Two companies - Perdue Farms and Tyson Foods - are under scrutiny from the Department of Labor.
Some of their purported nighttime cleaning work involved use of caustic chemicals, the New York Times Magazine quotes them as saying. In the Perdue location, they also had to deal with discarded chicken parts, blood and other substances as part of their duties.
The New York Times said its report, which described analleged incident in which a then-14-year-old Guatemalan child worker received severe injuries, was ahead of the DOL's investigation.
Tyson's spokeswoman declined to comment on the investigation, saying it had not been made aware of any probe.
The New York Times also reported that Vincit Group's QSI provided cleaning services to Tyson in Virginia, while Fayette Industrial did so for Perdue. They are also being looked into by DOL authorities, the FBI said in a statement.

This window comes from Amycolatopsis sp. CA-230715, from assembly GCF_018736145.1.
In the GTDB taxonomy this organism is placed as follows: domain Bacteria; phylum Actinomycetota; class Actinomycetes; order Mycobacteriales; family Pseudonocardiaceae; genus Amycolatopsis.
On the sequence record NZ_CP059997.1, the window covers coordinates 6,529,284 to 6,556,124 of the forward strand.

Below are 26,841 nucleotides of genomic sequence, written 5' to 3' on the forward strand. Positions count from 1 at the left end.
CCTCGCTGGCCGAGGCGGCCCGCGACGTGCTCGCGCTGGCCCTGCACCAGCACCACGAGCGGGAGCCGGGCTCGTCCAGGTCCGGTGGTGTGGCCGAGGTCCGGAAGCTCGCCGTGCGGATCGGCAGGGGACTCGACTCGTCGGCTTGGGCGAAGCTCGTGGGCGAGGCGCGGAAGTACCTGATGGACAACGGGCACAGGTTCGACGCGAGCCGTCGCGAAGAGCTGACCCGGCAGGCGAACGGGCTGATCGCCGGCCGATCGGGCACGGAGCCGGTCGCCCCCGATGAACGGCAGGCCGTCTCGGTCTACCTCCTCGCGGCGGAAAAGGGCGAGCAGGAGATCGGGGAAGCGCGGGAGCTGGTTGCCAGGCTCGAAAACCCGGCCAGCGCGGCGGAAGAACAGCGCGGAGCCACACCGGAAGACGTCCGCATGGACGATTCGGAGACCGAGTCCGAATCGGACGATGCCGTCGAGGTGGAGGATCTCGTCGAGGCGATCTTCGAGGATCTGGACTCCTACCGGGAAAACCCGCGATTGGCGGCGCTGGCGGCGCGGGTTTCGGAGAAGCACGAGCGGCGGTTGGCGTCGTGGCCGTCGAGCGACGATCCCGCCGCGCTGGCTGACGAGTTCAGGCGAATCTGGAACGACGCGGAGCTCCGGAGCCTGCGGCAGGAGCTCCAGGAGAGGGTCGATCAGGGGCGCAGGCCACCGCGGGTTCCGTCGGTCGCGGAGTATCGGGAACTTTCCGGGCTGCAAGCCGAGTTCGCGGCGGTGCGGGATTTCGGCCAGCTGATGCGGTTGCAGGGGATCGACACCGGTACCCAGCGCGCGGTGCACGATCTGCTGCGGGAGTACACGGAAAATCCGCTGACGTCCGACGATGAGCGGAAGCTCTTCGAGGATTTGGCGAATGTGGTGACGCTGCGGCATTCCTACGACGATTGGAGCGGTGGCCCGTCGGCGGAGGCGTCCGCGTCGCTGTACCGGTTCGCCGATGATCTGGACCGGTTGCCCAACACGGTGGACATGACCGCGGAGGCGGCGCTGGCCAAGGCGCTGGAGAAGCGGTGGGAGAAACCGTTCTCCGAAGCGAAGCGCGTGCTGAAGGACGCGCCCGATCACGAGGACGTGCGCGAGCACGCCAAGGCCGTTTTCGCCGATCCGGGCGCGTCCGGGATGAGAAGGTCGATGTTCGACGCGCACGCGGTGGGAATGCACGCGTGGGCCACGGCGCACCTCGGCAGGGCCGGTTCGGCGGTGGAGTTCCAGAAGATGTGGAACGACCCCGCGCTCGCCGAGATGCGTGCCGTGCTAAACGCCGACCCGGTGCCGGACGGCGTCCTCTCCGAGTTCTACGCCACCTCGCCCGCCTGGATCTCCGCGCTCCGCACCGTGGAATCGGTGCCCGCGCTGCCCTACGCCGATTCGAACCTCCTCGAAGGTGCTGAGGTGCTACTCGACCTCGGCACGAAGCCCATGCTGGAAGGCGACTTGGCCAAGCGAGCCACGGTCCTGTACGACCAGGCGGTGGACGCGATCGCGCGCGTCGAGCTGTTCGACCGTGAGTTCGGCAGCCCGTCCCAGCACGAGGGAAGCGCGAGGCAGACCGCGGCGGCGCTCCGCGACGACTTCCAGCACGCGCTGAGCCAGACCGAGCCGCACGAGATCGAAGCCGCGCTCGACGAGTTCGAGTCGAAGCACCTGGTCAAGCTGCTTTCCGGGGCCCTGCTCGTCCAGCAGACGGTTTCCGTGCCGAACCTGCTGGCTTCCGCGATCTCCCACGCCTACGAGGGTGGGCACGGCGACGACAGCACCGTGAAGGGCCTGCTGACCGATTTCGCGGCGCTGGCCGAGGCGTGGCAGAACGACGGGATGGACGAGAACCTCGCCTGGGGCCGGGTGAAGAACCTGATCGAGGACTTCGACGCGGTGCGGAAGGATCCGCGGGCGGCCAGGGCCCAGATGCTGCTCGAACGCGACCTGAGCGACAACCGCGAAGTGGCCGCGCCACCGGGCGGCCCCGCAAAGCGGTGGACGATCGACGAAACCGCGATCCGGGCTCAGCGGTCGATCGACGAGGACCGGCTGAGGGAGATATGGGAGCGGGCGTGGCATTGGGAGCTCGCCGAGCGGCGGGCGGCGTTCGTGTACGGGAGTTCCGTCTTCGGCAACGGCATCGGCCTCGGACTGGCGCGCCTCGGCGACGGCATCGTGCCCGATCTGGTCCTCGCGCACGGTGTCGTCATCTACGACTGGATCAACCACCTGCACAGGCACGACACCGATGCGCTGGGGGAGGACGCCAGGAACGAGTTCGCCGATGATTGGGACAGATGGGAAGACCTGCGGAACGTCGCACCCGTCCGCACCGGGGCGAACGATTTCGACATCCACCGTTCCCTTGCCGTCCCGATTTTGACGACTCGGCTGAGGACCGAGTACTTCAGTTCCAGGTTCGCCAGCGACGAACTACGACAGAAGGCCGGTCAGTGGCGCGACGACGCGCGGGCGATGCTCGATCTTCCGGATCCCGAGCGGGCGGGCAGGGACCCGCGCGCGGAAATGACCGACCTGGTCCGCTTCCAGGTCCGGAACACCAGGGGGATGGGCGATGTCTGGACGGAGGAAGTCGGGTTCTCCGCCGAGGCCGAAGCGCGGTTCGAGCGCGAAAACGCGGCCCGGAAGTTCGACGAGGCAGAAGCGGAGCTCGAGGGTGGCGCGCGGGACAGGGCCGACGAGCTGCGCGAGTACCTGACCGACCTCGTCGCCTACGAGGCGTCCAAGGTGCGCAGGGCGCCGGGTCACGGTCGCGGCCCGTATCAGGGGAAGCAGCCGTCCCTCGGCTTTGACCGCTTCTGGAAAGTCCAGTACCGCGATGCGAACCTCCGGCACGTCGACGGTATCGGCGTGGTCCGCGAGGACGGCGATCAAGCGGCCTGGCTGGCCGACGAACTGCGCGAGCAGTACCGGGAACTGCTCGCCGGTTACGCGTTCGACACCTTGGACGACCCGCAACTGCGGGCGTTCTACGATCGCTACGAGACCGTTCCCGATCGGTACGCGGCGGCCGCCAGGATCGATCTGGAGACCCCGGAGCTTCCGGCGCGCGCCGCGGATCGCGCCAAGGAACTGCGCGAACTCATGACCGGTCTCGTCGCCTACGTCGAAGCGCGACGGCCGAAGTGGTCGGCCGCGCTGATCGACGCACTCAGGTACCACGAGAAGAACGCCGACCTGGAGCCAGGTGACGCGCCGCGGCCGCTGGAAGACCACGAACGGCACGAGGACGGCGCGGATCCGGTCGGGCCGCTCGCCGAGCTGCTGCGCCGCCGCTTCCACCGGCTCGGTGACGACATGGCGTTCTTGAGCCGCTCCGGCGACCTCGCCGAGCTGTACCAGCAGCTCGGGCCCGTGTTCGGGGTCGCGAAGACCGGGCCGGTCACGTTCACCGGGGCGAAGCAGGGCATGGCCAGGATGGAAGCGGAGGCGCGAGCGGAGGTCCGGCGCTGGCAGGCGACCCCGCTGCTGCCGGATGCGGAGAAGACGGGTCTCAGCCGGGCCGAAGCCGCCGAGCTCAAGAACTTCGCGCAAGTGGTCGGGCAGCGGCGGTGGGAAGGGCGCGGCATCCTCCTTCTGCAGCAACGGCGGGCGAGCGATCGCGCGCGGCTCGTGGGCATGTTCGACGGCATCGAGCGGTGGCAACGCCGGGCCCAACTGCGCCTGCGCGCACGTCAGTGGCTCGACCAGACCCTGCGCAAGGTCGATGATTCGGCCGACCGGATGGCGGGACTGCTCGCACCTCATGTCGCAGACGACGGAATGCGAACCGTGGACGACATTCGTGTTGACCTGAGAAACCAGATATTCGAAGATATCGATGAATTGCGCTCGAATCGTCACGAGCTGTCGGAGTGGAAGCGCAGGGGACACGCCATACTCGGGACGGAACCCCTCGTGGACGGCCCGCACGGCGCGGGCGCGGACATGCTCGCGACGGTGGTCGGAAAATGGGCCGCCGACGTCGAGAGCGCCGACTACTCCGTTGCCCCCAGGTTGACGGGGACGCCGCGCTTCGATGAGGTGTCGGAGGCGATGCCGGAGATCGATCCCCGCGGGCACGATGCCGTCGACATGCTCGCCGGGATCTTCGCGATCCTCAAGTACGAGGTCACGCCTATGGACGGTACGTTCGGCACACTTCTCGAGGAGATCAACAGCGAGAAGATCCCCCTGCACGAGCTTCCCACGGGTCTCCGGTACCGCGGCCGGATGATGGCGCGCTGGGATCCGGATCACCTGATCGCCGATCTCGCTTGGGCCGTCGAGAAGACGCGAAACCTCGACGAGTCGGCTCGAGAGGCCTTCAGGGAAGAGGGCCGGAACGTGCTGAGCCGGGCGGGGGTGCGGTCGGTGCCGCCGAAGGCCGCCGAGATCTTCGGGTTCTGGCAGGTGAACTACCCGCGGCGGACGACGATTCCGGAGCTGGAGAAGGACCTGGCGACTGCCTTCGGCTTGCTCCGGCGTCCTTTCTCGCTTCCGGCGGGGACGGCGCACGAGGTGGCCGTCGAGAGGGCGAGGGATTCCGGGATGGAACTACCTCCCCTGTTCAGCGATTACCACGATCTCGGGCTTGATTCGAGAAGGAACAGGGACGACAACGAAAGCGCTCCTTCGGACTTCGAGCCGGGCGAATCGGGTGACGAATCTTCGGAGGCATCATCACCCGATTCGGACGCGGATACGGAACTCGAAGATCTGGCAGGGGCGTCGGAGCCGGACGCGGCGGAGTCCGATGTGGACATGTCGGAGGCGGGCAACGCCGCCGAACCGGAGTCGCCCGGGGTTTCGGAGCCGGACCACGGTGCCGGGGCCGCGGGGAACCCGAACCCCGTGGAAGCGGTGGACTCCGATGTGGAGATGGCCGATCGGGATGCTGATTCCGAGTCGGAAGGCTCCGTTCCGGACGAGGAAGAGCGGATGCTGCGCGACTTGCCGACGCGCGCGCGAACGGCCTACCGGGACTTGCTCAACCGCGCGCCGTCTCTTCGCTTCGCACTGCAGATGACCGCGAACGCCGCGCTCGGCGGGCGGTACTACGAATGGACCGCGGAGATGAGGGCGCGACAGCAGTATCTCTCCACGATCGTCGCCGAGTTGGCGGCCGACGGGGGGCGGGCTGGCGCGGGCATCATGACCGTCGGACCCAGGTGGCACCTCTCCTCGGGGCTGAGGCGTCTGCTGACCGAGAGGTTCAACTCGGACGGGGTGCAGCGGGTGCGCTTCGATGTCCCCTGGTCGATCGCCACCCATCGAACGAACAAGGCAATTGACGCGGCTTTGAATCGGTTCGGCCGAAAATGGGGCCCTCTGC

A source said that Fayette Industrial had not been informed of any DOL investigation so far. In the event that it does, the company plans to cooperate, the source said.
QSI will also collaborate with any industry investigation regarding this issue, the company said in a statement.
The company added another measure about a month ago, the company said. The firms included third-party auditing by an immigration-focused law firm, more HR and field staff training, and facial recognition technology to prevent unauthorized clock-ins, according to Fayette Industrial.
Tyson Foods said it could process a total of 47 million chickens per week in fiscal 2022. Perdue is also a major poultry company.
The DOL said illegal employment of children had jumped by 69% compared to five years ago. In fiscal 2022, more than 800 companies committed violations of child labor laws, the agency said.